Financial journalists often miss the larger picture or fail miserably at raising any actual or material concerns for Apple. This platform market share issue is no different. It is a perfect example of how a journalist can rely on one set of misleading data in order to distort the reality regarding the overall smartphone industry. Let's get back to reality -- the reality that platform market share asks all of the wrong questions.

First of all, because Google doesn't actually make any hardware it becomes very difficult to tell exactly where these gains are coming from. Are the gains being derived from actual growth and conversion rates or are these gains simply coming from Google offering up its platform to more smartphone makers? The latter tells us nothing while the former is very revealing. For example, suppose Research in Motion (RIMM) decided it wanted to offer the Android operating system on all of its phones starting on December 31, 2010.

Even if Blackberry sales declined in 2011 for the first time ever, Android growth would skyrocket because every single Blackberry device sold would carry the Android operating system. Suppose the reason for the drop in Blackberry sales is later attributed to the fact that customers disliked the Android operating system and decided to go elsewhere. This reality isn't reflected in the type of data released by comScore.

Comparing apples to apples

Thus, the more relevant and pressing question is whether a smartphone maker's year-over-year unit sales growth outperformed or underperformed the industry. For example, if 100 million devices are sold in the global smartphone market in 2010 and 150 million are sold in 2011, any vendor that grew less than 50% is actually losing market share while those vendors that grew more than 50% are gaining market share. It makes sense. The whole market grew by 50% and if Company A added less than 50% more customers it means it lost those customers to someone else.

Interestingly enough, iPhone sales continue to far outpace the growth in the global smartphone market. In the December quarter, for example, while the global smartphone market grew at a pace of 70% year-over-year, Apple's iPhone grew by 87%. This point right here should end all discussion. But apparently it doesn't, as we find more and more of these articles every day.

Secondly, if anyone ought to worry about a platform becoming singularly dominant it should be Google. Apple has its iOS seeded in not only one, but three separate markets that it dominates -- the iPhone, the iPad and the iPod Touch. Even more importantly, the next version of Apple's Mac OS (Lion) is going to assume many key elements of the iOS operating system, which will likely result in higher conversion rates to the overall Apple ecosystem.

If we're going to discuss platforms in isolation of unit sales it seems a little disingenuous to intentionally exclude sales of the iPad and iPod Touch. After all, platform market share is supposedly of the utmost importance because developers are purportedly going to rush straight to whichever platform is more ubiquitous. ComScore doesn't include sales of either device when looking at the platform, which makes the overall data meaningless and unreliable.

Finally, here is why this issue of platform market share is trivial and financially irrelevant to the overall Apple investment thesis, and does nothing more than to distract people from financial reality. In the end, Apple makes so much of the money in the smartphone industry because it actually understands how to run a business. Apple's iPhone is far outpacing the growth in the global smartphone industry according to IDC and Gartner.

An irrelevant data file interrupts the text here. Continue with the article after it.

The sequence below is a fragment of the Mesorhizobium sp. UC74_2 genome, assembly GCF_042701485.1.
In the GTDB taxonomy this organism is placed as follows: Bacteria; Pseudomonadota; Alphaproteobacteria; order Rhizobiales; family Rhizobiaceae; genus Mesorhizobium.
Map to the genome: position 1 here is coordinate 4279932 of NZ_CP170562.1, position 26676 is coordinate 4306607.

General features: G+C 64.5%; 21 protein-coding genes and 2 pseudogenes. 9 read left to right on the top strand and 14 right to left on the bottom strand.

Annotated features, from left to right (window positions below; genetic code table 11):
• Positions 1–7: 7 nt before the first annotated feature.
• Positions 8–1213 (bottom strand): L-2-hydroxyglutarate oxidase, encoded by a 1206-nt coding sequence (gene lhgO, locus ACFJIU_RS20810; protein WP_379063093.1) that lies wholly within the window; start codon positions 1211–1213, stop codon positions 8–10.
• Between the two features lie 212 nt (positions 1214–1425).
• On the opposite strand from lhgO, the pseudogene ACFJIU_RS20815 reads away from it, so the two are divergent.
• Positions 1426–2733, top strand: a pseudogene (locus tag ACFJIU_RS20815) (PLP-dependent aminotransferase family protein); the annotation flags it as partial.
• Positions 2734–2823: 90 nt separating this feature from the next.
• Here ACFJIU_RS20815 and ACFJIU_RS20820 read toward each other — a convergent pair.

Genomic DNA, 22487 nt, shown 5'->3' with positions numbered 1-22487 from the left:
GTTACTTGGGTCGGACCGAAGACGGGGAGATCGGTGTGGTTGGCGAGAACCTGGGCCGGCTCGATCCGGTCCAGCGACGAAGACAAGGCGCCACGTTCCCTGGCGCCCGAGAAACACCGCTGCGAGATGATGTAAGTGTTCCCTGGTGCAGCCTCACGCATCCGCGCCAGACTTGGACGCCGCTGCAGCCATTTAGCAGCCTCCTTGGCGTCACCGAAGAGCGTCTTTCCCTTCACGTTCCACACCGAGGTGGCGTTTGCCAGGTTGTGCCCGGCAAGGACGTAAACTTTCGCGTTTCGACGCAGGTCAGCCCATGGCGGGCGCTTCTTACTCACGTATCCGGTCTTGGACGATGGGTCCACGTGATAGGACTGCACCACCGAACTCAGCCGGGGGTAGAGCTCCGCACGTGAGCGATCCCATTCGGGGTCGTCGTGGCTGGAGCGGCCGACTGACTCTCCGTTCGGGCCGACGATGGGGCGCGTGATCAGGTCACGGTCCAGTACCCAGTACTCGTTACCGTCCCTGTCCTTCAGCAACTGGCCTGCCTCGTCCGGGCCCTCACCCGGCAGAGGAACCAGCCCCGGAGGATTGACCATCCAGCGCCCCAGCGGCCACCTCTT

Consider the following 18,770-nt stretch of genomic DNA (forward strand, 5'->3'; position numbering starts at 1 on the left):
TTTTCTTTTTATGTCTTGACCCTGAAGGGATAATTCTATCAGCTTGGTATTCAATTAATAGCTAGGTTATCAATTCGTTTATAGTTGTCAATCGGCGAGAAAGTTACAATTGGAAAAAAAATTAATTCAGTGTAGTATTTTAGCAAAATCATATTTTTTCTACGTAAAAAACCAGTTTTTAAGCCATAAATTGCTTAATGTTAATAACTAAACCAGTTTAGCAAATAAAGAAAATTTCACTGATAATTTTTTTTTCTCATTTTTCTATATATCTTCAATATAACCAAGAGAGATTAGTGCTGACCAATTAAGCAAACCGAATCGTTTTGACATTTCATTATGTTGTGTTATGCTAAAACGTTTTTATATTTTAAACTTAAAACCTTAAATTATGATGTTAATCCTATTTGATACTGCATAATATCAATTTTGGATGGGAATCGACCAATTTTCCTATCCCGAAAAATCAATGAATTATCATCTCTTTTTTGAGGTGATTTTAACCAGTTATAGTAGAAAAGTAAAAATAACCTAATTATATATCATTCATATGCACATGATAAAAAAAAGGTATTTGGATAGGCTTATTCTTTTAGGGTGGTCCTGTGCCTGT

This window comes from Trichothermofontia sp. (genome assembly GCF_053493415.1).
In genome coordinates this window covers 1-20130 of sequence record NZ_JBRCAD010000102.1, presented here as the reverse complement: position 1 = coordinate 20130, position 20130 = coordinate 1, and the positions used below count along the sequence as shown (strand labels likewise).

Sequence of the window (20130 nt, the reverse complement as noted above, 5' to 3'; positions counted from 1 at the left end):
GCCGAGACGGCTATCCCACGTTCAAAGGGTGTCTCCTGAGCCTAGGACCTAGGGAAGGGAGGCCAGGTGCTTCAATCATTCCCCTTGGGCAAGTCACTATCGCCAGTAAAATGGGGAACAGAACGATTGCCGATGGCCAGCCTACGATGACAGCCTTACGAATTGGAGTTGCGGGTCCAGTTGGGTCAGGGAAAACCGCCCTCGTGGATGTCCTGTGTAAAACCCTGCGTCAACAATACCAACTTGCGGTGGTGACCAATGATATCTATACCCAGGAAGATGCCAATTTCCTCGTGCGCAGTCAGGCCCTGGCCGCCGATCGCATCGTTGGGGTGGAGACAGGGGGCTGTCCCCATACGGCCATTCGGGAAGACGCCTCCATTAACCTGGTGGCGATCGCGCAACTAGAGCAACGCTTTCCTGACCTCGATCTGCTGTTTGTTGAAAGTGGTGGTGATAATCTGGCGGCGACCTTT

The iPhone is growing at a pace of 85-100% each quarter. iPhone revenue is nearly doubling each quarter. After selling 39 million iPhones in 2010, Apple is going to sell more than 75 million in 2011, generating nearly $50 billion in revenue from a single device.

Google will probably report about $6.5 billion in total revenue when it releases its first quarter results later this week. Apple's iPhone alone will very likely eclipse $11 billion for the March quarter. For 2011, Google is expected to report about $27 billion on the top line compared to the iPhone's expected $48.2 billion in revenue. The iPhone as a business is nearly twice the size of Google's entire operation. This is a financial reality rarely illuminated in these so-called "platform market share" articles where Apple investors are supposed to be "deathly afraid" of the Android operating system that doesn't even create a fraction of the revenue Apple generates from the iPhone.

If the two charts below aren't enough to show why Apple investors shouldn't really lose much sleep over Android, RIM or any other company, perhaps the color green will. As of the close on Friday, Apple is trading at only 18.69 times last year's earnings before backing out its nearly $60 billion in cash. Apple reported $15.15 in EPS on $65.2 billion in revenue in 2010. For the 2011 fiscal year I'm expecting Apple to report $27.30 in EPS on $111.6 billion in revenue. This represents a 71.2% top line growth expectation and an 80.1% growth rate on the bottom line. Apple will end the year with nearly $75-$80 billion in cash or about $87.00 in cash per share.

There's a lot of bearishness going around in Apple these days. Is the iPhone 5 delayed? Is it not delayed? Is Apple able to make enough iPads? Can it still grow? Is the Android supplanting Apple's dominance? What happens when the NASDAQ-100 rebalances in May?

All of these issues are extraordinarily minor in the grand scheme of things. Here's a clear dose of reality -- Apple shares will see $500 before we close out the year. This platform market share issue is trivial from a financial perspective. Once Apple lags the growth of the global smartphone market in unit sales, then investors can start to worry. Until that time, enjoy the ride straight to $500.